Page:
When most people think of pageants, they picture glittering gowns and glowing tans, bikini struts, “world peace” and pageant moms. But as the rodeo played out in Las Vegas this week, 32 cowgirls from Hawaii to Florida were competing in a slightly different pageant, Miss Rodeo America, where horsemanship skills matter as much as looking good in chaps, and the gowns are accessorized with big belt buckles and lots of fringe.
We caught up with 2015 winner Lauren Heaton of Oklahoma to talk rodeo crowns, riding strange horses and maybe hyperventilating just a little onstage.
First of all, congratulations on winning Miss Rodeo America. How are you feeling? It’s so humbling, and it’s still surreal. I get introduced at the WNFR [Wrangler National Finals Rodeo] tonight, so that’s something I’m really looking forward to.
How did you get into rodeo pageants? I have two older brothers, and I grew up in rodeo. I went to my first play day when I was 3 years old. Being the younger baby sister, it was kind of the girl hobby for me to do at rodeos, cause we were already going to be there. So, my mom put me in them when I was about 9 years old.
Do you have any funny memories from your early days in pageants? My mom loves telling this story [about] the first time I competed at the state level for the princess title. I was 11, and there were 13 girls competing, and we were just really overwhelmed. My mom leaned over to me at orientation and said, “Okay, we’re just here to learn.” I had no belt. I didn’t wear a belt the entire week, which is everyone’s favorite joke. And I actually ended up getting first runner-up against 13 different girls, having no belt and no clue what it was all about.
Tell me about where you grew up. I’m from a really small community in northwest Oklahoma called Alva, and I’m actually a fifth-generation farming-and-ranching cowgirl. So, my dad farms cattle, and the land we farm we got in the Land Run. I’m from just a really wonderful rodeo and Western community and everyone knows everyone. You do the farmer wave to each other.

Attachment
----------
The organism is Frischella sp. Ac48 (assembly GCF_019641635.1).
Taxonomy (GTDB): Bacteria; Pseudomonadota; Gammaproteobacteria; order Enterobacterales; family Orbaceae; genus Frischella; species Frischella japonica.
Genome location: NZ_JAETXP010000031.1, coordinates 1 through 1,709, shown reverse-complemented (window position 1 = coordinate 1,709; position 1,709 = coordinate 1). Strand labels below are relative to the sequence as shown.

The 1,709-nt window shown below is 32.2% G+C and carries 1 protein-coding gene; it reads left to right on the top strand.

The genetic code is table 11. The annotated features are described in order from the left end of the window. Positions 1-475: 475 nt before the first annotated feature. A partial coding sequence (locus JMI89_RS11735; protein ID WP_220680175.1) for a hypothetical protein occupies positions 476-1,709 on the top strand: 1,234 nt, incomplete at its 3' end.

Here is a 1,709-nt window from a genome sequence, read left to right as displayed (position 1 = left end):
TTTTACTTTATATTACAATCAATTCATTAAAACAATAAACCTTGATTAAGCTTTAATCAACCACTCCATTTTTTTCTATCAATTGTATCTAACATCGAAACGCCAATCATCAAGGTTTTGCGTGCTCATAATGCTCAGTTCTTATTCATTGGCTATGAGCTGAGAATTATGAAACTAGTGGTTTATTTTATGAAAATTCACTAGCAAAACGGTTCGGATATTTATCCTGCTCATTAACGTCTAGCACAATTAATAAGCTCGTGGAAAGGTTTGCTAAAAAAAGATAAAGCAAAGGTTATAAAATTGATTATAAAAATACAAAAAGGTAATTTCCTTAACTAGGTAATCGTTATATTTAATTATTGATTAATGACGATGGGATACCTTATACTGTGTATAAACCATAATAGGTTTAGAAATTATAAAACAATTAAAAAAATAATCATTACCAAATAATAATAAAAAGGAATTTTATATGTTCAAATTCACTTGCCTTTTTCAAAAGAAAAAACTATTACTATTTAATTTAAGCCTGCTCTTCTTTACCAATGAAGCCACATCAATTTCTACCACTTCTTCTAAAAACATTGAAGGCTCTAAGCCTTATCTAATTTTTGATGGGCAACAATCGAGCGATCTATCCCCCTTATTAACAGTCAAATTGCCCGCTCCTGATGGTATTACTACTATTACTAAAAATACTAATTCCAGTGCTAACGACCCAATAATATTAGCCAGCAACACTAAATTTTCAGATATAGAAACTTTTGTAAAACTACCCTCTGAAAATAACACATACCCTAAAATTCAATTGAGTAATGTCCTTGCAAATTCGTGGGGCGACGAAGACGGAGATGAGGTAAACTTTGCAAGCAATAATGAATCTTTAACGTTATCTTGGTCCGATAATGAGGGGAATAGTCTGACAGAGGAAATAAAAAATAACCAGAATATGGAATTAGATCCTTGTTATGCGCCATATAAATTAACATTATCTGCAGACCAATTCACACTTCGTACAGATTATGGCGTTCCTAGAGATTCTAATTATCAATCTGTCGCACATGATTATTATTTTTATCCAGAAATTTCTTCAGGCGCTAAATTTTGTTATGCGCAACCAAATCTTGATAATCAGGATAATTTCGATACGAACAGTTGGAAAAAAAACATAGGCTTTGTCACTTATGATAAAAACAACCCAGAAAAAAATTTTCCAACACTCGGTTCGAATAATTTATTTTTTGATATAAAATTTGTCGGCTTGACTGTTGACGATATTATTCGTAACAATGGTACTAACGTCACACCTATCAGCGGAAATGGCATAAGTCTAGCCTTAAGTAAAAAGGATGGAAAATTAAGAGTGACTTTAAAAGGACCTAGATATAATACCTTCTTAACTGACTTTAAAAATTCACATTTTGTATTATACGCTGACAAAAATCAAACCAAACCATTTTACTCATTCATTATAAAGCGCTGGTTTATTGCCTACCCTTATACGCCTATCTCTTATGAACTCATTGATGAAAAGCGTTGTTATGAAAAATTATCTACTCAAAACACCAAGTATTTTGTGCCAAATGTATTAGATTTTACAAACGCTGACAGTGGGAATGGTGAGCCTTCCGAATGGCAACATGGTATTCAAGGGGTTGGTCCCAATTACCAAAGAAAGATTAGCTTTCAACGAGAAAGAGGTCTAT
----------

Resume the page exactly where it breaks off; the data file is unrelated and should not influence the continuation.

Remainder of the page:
Do you have a favorite rodeo event? I’ve taken up team roping in the past couple of years, and I really enjoy it: 1. Because I can use my own horse, and 2. I’ve been watching my brothers rope my entire life, and they never wanted me to learn how to rope because they thought I’d be around the cowboys too much. So when I got older, I was like, oh I can make this decision for myself. It’s one of the bigger events in rodeo, and getting a firsthand experience with it, I realize why these cowboys love it so much, and so do I.
Until this past weekend, I had no idea that they make rodeo crowns to go over the cowboy hats. Oh yeah! (laughs) The Miss Rodeo America crown is from Landstrom’s Black Hills Gold, and it has pearls and alexandrite, and it’s just beautiful and stunning.
The pageant competition included speeches, scrapbooking and a written test, but I was really impressed by the horsemanship competition, where you had to ride horses you’d never seen before. We call them draw horses, and we each drew two draw horses that we had never seen or ridden before, and we don’t warm them up. So the first time we know what’s under us is when we walk into the arena to perform a professional reigning pattern. All year we travel around and are given random horses … and this category just shows what kind of horsewoman each girl is and how well they can perform under pressure.
How did it go for you? I actually felt really good about it. I drew two really great horses. One was really amazing, and the other was really challenging, which allowed me to show my skills.
What kind of horses do you have at home? They’re all AQHA American Quarter Horses, and I have one, he takes me everywhere. We ride around arenas together; I rope off him; I reign off him; my 4-year-old niece rides him. So he’s a very cherished horse in my family.
At the pageant, what were you thinking when they called Miss Rodeo Arizona’s name as the first runner-up and you realized you had won? Taci Shaffer, Miss Rodeo Arizona, had done so amazing and she had won three of the categories, so I was there congratulating her. I was like, “This is going to be so great. You’re going to be so awesome.” And then they announced first runner-up and they said her name. It took me a second to register that that meant I had won. So everybody’s been kind of laughing at me today about my reaction, because they’re like, “It looked like you were hyperventilating.” And I’m like, “That’s kind of how I felt.”